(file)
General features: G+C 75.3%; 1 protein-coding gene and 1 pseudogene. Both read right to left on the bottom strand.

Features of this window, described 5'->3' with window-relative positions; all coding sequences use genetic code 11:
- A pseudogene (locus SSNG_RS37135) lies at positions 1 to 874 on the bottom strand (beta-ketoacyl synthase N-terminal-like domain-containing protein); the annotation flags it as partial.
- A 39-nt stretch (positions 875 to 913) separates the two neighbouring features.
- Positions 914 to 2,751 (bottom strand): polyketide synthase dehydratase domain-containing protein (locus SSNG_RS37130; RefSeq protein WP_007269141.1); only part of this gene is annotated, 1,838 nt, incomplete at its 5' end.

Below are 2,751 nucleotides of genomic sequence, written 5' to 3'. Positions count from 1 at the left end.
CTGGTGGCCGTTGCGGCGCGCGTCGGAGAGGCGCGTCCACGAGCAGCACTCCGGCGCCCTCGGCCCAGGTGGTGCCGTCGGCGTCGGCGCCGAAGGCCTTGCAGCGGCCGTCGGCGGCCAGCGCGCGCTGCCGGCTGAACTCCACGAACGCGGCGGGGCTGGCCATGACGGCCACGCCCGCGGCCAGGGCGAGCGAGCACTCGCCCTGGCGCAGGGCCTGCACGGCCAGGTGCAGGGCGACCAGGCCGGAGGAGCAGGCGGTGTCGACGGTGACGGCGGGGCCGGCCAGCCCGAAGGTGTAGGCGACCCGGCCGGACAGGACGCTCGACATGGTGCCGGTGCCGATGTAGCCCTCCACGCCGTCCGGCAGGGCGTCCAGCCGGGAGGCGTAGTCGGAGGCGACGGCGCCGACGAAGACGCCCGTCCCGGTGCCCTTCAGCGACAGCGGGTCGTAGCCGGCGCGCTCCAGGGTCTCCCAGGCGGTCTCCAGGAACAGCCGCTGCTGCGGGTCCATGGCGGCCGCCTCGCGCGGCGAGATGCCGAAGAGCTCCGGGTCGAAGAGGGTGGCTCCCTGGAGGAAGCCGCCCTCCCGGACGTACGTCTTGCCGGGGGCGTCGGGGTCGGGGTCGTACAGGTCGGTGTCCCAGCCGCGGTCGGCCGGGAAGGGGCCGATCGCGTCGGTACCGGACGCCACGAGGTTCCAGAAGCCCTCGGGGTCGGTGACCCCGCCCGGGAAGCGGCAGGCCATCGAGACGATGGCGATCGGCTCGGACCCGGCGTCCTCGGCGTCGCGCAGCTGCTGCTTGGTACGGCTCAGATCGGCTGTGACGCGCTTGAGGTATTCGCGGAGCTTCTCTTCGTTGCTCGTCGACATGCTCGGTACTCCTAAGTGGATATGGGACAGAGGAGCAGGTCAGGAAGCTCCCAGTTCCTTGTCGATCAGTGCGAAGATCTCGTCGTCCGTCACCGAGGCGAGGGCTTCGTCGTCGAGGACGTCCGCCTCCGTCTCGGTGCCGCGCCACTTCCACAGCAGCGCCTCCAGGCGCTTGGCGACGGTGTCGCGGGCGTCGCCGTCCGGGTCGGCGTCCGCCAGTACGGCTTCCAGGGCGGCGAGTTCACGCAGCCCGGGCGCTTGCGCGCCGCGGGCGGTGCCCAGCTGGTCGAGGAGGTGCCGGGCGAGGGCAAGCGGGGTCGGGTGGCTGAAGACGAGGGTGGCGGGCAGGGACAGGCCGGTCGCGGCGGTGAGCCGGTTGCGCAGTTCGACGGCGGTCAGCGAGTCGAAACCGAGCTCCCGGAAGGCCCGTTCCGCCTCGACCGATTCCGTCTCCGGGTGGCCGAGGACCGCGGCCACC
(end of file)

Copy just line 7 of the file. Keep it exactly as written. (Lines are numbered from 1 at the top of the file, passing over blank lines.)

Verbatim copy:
CTGGTGGCCGTTGCGGCGCGCGTCGGAGAGGCGCGTCCACGAGCAGCACTCCGGCGCCCTCGGCCCAGGTGGTGCCGTCGGCGTCGGCGCCGAAGGCCTTGCAGCGGCCGTCGGCGGCCAGCGCGCGCTGCCGGCTGAACTCCACGAACGCGGCGGGGCTGGCCATGACGGCCACGCCCGCGGCCAGGGCGAGCGAGCACTCGCCCTGGCGCAGGGCCTGCACGGCCAGGTGCAGGGCGACCAGGCCGGAGGAGCAGGCGGTGTCGACGGTGACGGCGGGGCCGGCCAGCCCGAAGGTGTAGGCGACCCGGCCGGACAGGACGCTCGACATGGTGCCGGTGCCGATGTAGCCCTCCACGCCGTCCGGCAGGGCGTCCAGCCGGGAGGCGTAGTCGGAGGCGACGGCGCCGACGAAGACGCCCGTCCCGGTGCCCTTCAGCGACAGCGGGTCGTAGCCGGCGCGCTCCAGGGTCTCCCAGGCGGTCTCCAGGAACAGCCGCTGCTGCGGGTCCATGGCGGCCGCCTCGCGCGGCGAGATGCCGAAGAGCTCCGGGTCGAAGAGGGTGGCTCCCTGGAGGAAGCCGCCCTCCCGGACGTACGTCTTGCCGGGGGCGTCGGGGTCGGGGTCGTACAGGTCGGTGTCCCAGCCGCGGTCGGCCGGGAAGGGGCCGATCGCGTCGGTACCGGACGCCACGAGGTTCCAGAAGCCCTCGGGGTCGGTGACCCCGCCCGGGAAGCGGCAGGCCATCGAGACGATGGCGATCGGCTCGGACCCGGCGTCCTCGGCGTCGCGCAGCTGCTGCTTGGTACGGCTCAGATCGGCTGTGACGCGCTTGAGGTATTCGCGGAGCTTCTCTTCGTTGCTCGTCGACATGCTCGGTACTCCTAAGTGGATATGGGACAGAGGAGCAGGTCAGGAAGCTCCCAGTTCCTTGTCGATCAGTGCGAAGATCTCGTCGTCCGTCACCGAGGCGAGGGCTTCGTCGTCGAGGACGTCCGCCTCCGTCTCGGTGCCGCGCCACTTCCACAGCAGCGCCTCCAGGCGCTTGGCGACGGTGTCGCGGGCGTCGCCGTCCGGGTCGGCGTCCGCCAGTACGGCTTCCAGGGCGGCGAGTTCACGCAGCCCGGGCGCTTGCGCGCCGCGGGCGGTGCCCAGCTGGTCGAGGAGGTGCCGGGCGAGGGCAAGCGGGGTCGGGTGGCTGAAGACGAGGGTGGCGGGCAGGGACAGGCCGGTCGCGGCGGTGAGCCGGTTGCGCAGTTCGACGGCGGTCAGCGAGTCGAAACCGAGCTCCCGGAAGGCCCGTTCCGCCTCGACCGATTCCGTCTCCGGGTGGCCGAGGACCGCGGCCACC